• That would be great, Racer Rosa is quite local to me. You actually built two other sets of wheels for me about 6 or 7 years ago which are still going strong! Ill drop you an email later today

  • I'd be happy to post it. You'd need some kind of thru axle adapter though. Think Park do them which makes it into a regular QR. Also, you need to secure hub to the stand so either with a QR or with the bolt (allen key or nut). Bit of an extra faff if you're building up a set once in a while.

  • They are slow to reply.

  • HUNT do use hubsmith, so you're likely right.

    Reach out to them on social media for a quicker response, they'll likely send you the endcap.

  • Not all hubs have steel freehubs. in fact my new hub wont because a steel freehub makes the wheel heavier and we all know that does not help sales. Thats sad but true. Also steel freehubs are more expensive to produce in small quantities. If your the size of shimano steel freehubs are cheaper. I'm not though.

    Part of the problem is doing jobs without the correct tools. I fit cassettes often and even I have to use a torque wrench to ensure I do the lockrings up enough. Too many think being a mechanic is cheaper than using a shop but they have not factored in tools. One chap this week said do you have a lockring tool. I said yes park tool fr-5. He said too expensive I'll only use it once. What about the torque wrench then. A good torque wrench is at least £50.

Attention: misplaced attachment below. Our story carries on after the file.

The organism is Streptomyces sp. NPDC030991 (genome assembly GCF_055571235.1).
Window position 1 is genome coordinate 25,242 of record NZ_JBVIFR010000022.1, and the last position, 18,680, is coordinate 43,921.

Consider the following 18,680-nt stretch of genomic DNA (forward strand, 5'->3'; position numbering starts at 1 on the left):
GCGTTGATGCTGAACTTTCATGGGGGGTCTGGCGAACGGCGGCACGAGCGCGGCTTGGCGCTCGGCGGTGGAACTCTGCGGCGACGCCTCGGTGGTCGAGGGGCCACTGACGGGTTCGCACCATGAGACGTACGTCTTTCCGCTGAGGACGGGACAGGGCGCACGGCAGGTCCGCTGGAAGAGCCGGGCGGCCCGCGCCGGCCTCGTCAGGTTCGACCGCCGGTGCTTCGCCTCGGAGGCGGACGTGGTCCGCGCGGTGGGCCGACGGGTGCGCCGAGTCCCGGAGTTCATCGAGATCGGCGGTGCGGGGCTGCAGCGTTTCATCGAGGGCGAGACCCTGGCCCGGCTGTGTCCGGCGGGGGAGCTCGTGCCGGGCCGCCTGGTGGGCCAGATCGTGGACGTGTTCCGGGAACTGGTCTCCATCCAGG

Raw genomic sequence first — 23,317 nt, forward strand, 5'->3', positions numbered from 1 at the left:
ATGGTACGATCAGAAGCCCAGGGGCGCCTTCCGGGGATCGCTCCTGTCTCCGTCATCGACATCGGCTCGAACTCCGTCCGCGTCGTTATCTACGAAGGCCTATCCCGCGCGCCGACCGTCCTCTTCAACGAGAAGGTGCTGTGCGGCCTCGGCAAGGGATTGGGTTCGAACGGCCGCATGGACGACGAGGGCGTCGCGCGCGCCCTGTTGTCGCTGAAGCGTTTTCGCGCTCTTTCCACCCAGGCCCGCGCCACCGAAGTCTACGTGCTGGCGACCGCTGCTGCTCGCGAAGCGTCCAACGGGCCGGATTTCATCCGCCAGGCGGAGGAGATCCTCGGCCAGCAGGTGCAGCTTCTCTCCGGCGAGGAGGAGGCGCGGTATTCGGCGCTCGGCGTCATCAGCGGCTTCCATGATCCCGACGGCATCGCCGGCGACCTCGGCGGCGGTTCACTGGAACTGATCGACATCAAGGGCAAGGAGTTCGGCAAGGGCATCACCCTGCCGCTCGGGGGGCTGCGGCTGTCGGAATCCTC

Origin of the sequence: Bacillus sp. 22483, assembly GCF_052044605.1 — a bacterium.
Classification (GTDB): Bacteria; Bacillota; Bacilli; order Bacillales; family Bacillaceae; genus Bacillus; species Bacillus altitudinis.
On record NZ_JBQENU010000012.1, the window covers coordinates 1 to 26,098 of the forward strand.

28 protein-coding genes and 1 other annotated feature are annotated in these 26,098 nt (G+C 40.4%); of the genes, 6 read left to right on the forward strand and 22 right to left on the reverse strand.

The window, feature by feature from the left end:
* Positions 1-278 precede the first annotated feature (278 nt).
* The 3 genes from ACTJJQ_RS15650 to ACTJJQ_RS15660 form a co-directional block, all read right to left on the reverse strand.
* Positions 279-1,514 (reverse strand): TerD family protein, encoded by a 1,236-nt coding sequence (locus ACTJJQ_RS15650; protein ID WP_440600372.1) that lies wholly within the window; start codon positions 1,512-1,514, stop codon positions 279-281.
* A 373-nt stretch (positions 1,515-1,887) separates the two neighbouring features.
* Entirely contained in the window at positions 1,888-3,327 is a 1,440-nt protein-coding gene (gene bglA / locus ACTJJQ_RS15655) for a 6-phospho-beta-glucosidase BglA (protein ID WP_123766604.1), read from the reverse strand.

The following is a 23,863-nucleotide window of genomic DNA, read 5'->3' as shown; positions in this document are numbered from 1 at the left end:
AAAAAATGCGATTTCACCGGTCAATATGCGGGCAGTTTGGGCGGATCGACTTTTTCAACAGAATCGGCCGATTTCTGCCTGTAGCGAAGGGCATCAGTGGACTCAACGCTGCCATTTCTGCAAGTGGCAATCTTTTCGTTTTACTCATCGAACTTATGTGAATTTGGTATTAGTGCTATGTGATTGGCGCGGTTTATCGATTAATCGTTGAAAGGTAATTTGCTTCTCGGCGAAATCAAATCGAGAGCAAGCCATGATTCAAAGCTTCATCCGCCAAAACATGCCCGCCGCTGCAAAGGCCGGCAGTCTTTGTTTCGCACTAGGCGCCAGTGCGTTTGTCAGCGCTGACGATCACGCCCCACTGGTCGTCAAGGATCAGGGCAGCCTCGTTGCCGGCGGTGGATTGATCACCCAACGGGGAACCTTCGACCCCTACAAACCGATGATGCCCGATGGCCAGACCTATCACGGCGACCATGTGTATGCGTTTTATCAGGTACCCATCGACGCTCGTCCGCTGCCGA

• I’d be a rich man if I got a fiver for each idiot who claims to be self calibrating so doesn’t need a torque wrench.

  • First set of wheels is QR anyway so this gives me a chance to screw it up before spending properly on equipment. It'd need posting to Europe so the cost might be prohibitive I guess?

  • Looking a getting a wheel stand to keep myself entertained in the event of full lockdown. The Radon one has been mentioned before but I'm a bit nervous about ordering from abroad right now. Are there any other decent options, preferably from a UK supplier?

  • As you'll have plenty of time, why not build your own.

    I loosely followed the guide in Roger Musson's book . At the time I found a free pdf dowload, but looks like you need to pay now - which is only fair. It has all the measurements in it, but you can probably make it up as you go along based on a couple of pictures.

    I just made mine out of mdf scrap and some bolts i had around anyway. Feel even better building a wheel on a wheel jig you built yourself.

  • I've got a Park PR2.2. That's my wheel truing stand in Switzerland, I've got a home-made one with DTIs in the UK, so straight to the Golf Club thread for me. It's pretty good, but don't trust the side-to-side gauges for dishing the wheel, and it won't do thru-axle wheels without adaptors. Otherwise, it's a decent bit of kit and should be available from UK suppliers. If you do get one, I'd recommend getting the optional extra stand as well. It's a bit unsteady otherwise.

  • but don't trust the side-to-side gauges for dishing the wheel

    Just use one side and flip the wheel innit.

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Wheelbuilding / Wheel Building / Wheel build help

Posted by Avatar for eeehhhh @eeehhhh